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How much will local government pensions increase by in April?

Want to know more?

Year Percentage increase
April 2023 10.1 per cent
April 2022 3.1 per cent
April 2021 0.5 per cent
April 2020 1.7 per cent

What will the UK official pension increase be in 2023?

Pensions Increase 2023 – FAQ 09/04/2023 The Pensions Increase for this year is 10.1% and is payable from Monday 10th April 2023, The full effect can be seen from May 2023,

What is the state pension forecast for 2024 UK?

Triple lock to provide ‘substantial’ rise in state pension for second year running State pensions are set for a “substantial” 8.5 per cent increase in April 2024 under the triple lock mechanism, with the new state pension set to rise just over £900 per year to over £11,500.

Under the triple lock, the basic state pension received in retirement rises each year in line with whichever is the highest out of three factors: wage growth, inflation or 2.5 per cent. The latest update from the Office for National Statistics (ONS), which is used as part of the triple lock calculation, revealed that annual growth in employees’ average total pay in May to July 2023 was 8.5 per cent, given the NHS and Civil Service one-off payments made earlier this year.

Basing the triple lock on these figures would see the full new state pension rise from £203.85 per week to £221.20 per week, while the full basic state pension would rise from £156.20 per week to £169.50 per week. Whilst next month’s inflation data will also be a factor, industry experts have suggested that even if this were to rise slightly by the time of the September figure, it would probably still be lower than the earnings growth figure.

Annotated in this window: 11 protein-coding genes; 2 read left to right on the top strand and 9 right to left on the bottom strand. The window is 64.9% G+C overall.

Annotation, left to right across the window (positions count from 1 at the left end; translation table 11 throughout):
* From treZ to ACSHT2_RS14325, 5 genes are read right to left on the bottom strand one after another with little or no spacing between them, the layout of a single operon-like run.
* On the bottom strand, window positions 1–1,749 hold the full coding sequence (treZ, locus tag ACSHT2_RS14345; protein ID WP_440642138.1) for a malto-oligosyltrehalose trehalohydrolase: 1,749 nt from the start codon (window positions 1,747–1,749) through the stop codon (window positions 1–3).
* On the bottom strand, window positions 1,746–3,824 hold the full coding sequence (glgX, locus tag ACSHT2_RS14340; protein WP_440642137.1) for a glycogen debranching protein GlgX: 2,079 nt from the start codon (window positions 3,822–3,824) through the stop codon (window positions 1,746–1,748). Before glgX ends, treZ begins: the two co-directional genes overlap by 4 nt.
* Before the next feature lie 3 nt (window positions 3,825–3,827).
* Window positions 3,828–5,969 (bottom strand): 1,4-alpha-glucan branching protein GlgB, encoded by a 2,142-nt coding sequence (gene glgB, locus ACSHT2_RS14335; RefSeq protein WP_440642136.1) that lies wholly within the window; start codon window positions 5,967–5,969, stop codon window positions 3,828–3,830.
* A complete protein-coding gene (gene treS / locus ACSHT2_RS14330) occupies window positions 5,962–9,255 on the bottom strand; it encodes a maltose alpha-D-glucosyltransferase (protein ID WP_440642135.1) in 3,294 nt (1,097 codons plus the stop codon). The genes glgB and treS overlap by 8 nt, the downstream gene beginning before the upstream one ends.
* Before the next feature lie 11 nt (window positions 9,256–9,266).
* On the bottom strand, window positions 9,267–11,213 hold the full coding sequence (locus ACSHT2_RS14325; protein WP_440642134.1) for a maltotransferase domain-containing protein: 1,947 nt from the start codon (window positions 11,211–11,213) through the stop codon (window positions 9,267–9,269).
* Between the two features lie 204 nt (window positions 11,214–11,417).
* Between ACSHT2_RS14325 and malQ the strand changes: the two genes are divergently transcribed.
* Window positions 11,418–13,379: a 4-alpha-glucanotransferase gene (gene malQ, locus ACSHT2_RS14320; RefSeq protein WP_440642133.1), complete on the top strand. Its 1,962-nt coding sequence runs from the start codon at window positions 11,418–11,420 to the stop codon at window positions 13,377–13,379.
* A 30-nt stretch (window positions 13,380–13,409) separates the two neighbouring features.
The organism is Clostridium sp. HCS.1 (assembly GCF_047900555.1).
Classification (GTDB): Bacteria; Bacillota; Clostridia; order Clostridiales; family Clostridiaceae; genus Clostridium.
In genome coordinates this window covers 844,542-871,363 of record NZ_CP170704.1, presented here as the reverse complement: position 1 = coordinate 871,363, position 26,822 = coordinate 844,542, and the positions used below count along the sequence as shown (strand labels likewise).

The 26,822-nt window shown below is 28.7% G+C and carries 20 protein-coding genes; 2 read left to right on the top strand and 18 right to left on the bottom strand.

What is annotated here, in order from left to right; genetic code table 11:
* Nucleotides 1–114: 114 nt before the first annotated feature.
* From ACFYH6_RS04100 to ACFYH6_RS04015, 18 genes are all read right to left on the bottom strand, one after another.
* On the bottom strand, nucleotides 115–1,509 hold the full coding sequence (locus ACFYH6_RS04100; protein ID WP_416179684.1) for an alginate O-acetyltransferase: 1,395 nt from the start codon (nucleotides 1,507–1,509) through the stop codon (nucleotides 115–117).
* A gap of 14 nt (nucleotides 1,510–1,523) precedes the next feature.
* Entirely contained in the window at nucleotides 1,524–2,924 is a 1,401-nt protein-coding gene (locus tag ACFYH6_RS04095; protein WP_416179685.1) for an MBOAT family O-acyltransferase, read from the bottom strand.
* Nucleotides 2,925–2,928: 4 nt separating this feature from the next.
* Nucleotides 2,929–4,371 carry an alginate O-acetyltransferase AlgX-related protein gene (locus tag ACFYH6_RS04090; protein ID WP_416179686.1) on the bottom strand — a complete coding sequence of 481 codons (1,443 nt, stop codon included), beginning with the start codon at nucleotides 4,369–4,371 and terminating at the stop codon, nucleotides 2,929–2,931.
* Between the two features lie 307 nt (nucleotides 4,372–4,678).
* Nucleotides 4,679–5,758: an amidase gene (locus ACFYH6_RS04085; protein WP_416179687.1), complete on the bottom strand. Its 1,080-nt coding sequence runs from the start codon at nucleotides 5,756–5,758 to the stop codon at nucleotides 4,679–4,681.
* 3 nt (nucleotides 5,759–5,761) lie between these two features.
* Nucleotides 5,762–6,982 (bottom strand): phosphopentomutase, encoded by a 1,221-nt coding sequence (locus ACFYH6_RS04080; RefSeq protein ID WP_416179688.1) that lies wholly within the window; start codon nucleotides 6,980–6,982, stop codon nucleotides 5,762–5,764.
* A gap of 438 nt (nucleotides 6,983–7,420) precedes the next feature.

The increase is expected to be a boost for many pensioners, with Aegon pensions director, Steven Cameron, pointing out that, if the government delivers on its pledge to halve inflation to 5 per cent by the end of the year, the increase will “pack a positive punch for pensioners’ purchasing power”. This was echoed by AJ Bell head of retirement policy, Tom Selby, who pointed out that the latest increase also comes “hot on the heels of the bumper 10.1 per cent state pension increase applied in April this year, in line with inflation in the prior September”.

“Retirees are set to receive their second blockbuster state pension increase in a row as a result of the government’s ‘triple-lock’ policy,” he continued. “For those in receipt of the state pension, the protection provided by the triple-lock is extremely valuable.” However, LCP pointed out that, with the personal tax threshold due to be frozen again at £12,570 next year, a large pension rise, coming on top of last year’s 10.1 per cent rise, will drag many more pensioners into paying income tax.